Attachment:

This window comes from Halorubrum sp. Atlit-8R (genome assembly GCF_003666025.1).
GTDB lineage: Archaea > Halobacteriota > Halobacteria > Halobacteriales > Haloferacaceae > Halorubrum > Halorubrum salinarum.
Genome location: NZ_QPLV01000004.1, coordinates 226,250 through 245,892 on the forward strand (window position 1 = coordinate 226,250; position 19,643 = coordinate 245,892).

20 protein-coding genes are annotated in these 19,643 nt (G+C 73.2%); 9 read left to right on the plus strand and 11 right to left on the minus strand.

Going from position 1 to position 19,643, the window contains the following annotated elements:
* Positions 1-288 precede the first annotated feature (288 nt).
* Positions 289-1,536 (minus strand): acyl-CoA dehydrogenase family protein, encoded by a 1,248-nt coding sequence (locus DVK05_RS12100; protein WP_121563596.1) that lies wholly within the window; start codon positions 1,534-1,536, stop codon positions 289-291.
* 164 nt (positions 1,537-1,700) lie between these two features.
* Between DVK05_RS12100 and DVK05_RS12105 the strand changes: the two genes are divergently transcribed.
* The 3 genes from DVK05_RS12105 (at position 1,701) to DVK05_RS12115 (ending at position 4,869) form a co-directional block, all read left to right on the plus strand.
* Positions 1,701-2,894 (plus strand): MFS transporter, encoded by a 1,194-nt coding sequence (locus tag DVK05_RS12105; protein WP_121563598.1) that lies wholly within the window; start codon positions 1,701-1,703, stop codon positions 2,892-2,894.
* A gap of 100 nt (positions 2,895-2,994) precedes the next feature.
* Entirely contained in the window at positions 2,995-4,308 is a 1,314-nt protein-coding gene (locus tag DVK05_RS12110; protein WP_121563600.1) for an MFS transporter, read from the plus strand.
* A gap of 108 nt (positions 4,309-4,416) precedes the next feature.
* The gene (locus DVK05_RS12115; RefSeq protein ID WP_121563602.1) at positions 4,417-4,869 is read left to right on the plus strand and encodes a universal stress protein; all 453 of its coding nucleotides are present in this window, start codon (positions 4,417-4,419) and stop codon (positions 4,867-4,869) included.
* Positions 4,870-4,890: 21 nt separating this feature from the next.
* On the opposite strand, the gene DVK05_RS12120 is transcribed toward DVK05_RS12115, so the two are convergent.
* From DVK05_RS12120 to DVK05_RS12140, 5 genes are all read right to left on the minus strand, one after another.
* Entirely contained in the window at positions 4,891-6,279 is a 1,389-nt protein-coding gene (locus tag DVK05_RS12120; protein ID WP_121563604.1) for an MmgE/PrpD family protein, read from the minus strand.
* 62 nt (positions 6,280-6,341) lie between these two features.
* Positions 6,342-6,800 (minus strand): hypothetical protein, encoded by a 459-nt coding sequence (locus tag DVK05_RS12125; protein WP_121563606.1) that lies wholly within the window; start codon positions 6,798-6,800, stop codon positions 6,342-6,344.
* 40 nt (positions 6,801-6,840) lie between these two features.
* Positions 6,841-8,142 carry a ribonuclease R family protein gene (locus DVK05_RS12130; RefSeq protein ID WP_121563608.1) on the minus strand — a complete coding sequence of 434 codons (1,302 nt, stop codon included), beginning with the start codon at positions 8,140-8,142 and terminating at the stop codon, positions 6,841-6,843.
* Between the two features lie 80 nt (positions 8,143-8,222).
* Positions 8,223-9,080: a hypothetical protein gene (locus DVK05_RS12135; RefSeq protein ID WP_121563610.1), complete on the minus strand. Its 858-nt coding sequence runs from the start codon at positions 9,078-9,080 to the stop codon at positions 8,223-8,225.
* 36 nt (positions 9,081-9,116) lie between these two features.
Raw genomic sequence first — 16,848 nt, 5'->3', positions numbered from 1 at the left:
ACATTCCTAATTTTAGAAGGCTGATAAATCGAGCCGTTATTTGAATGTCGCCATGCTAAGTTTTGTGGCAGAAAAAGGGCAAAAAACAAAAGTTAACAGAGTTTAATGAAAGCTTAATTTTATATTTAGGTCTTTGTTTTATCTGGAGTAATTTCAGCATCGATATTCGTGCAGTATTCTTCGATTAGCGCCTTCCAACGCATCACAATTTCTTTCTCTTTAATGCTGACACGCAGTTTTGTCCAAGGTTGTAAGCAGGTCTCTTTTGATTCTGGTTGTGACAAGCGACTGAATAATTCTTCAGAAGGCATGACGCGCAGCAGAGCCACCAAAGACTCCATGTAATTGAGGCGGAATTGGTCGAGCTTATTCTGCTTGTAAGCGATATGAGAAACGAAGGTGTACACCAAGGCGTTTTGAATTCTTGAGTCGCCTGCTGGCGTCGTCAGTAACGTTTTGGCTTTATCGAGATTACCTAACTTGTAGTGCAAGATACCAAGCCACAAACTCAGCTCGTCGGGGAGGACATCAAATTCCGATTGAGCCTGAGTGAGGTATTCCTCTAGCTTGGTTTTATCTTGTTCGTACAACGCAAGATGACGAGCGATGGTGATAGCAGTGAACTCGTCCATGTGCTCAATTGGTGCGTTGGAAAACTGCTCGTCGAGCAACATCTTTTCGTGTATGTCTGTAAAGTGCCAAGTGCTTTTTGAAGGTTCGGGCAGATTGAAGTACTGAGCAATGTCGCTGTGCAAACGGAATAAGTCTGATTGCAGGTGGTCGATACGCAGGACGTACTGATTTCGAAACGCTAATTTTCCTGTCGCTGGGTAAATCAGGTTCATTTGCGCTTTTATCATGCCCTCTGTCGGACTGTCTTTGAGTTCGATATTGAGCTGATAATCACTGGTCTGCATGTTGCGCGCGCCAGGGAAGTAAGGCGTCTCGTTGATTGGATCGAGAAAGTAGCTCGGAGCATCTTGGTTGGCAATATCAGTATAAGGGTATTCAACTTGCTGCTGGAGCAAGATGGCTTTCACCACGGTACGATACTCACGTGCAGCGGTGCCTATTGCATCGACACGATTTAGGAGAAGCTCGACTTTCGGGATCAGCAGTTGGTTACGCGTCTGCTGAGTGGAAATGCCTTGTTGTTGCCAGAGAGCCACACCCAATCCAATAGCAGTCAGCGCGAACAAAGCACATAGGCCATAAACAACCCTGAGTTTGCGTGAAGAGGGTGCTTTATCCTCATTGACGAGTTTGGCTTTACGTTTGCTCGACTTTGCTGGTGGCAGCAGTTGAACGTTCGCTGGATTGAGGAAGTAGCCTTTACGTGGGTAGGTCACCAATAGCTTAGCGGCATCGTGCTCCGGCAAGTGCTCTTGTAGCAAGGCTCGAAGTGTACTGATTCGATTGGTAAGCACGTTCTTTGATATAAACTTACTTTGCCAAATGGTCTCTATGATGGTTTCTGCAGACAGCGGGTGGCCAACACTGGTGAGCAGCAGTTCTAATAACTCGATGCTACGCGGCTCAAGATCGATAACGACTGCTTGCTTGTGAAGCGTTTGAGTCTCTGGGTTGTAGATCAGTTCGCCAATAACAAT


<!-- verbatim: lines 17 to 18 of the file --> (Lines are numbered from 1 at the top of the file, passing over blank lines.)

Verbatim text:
* On the opposite strand, the gene DVK05_RS12120 is transcribed toward DVK05_RS12115, so the two are convergent.
* From DVK05_RS12120 to DVK05_RS12140, 5 genes are all read right to left on the minus strand, one after another.